We load up in the back of the C 130 with all the engines roaring and sit there. Seems the Air Farce Loadmaster didn’t like the way the Marines had built their luggage pallets and made the guys load them a different way. I could almost imagine this crew sitting around at breakfast laughing about all the ways they could mess with the Marines on their way out. After 45 minutes, I see a Marine stand up on his red web seat and yell for the loadmaster who is wearing a big gray flight helmet. When this crewmember makes his way over to where Captain "X" is standing (see he’s very short and standing up was still shorter then the six foot crew chief) and in his New England slightly Ted Kennedy accent says VERY LOUDLY "I have to make a head call", but from my side of the plane, it came out Blah, Blah, Blah, but to Airman Smuckatellie it sounds like "I have a head cold" Now flying with a head call is a serious thing so he leans over and says screaming at the little Captain "Can you hear me???" The Captain blinks a few times and says "yes", Airman Smuckatellie says, "Can you clear your ears???" The Captain looks around at everyone who is now riveted to this conversation, "Yes, I can, but whaaaat doooessss this have to do with taking a PISS???".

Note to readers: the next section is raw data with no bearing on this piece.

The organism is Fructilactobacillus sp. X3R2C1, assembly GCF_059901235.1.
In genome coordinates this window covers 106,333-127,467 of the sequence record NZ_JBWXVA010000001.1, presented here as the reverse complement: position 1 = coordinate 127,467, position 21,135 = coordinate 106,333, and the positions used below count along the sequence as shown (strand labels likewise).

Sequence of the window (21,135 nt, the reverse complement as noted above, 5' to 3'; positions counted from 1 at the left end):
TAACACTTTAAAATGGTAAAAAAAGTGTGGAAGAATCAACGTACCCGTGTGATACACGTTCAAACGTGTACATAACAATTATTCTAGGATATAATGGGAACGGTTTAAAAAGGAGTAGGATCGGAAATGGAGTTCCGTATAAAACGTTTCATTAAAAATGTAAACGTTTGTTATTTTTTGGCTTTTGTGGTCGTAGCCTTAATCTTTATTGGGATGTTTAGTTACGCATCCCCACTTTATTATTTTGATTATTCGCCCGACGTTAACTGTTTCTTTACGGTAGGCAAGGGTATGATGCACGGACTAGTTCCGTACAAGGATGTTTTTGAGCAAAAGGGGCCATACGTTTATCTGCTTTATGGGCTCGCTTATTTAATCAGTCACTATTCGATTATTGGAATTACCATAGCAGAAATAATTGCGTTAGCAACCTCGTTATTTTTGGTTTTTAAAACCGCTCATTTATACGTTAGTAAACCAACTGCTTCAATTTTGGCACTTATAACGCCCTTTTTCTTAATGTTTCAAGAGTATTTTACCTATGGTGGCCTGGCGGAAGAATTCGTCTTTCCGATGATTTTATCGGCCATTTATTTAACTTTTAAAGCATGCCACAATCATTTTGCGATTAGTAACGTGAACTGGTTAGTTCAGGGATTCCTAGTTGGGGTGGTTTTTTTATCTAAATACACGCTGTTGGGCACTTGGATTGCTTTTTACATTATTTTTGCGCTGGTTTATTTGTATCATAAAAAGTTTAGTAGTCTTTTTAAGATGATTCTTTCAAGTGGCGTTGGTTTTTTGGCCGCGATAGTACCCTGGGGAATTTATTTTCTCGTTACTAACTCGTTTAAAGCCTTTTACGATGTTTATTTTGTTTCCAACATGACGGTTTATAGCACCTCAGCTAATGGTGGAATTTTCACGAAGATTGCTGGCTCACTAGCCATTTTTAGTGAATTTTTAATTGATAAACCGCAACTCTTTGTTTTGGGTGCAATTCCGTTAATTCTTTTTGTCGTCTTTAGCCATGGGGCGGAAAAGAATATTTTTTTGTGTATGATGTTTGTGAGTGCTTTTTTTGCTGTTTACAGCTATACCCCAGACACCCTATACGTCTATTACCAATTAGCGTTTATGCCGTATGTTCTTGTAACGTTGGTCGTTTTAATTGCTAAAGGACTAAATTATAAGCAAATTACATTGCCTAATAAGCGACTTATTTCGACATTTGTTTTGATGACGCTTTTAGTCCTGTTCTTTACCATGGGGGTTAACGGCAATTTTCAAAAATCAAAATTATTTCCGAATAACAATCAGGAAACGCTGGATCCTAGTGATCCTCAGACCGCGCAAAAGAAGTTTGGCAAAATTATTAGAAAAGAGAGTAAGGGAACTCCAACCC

He takes him off the plane to pee behind the engines...all I can say is, don't pee into the wind... We make it to Kuwait to go through customs there where they search all your bags, Xray them, put you through a full body search, minus the cavity check and you stay up another 24 hours before you leave on your freedom bird to go home.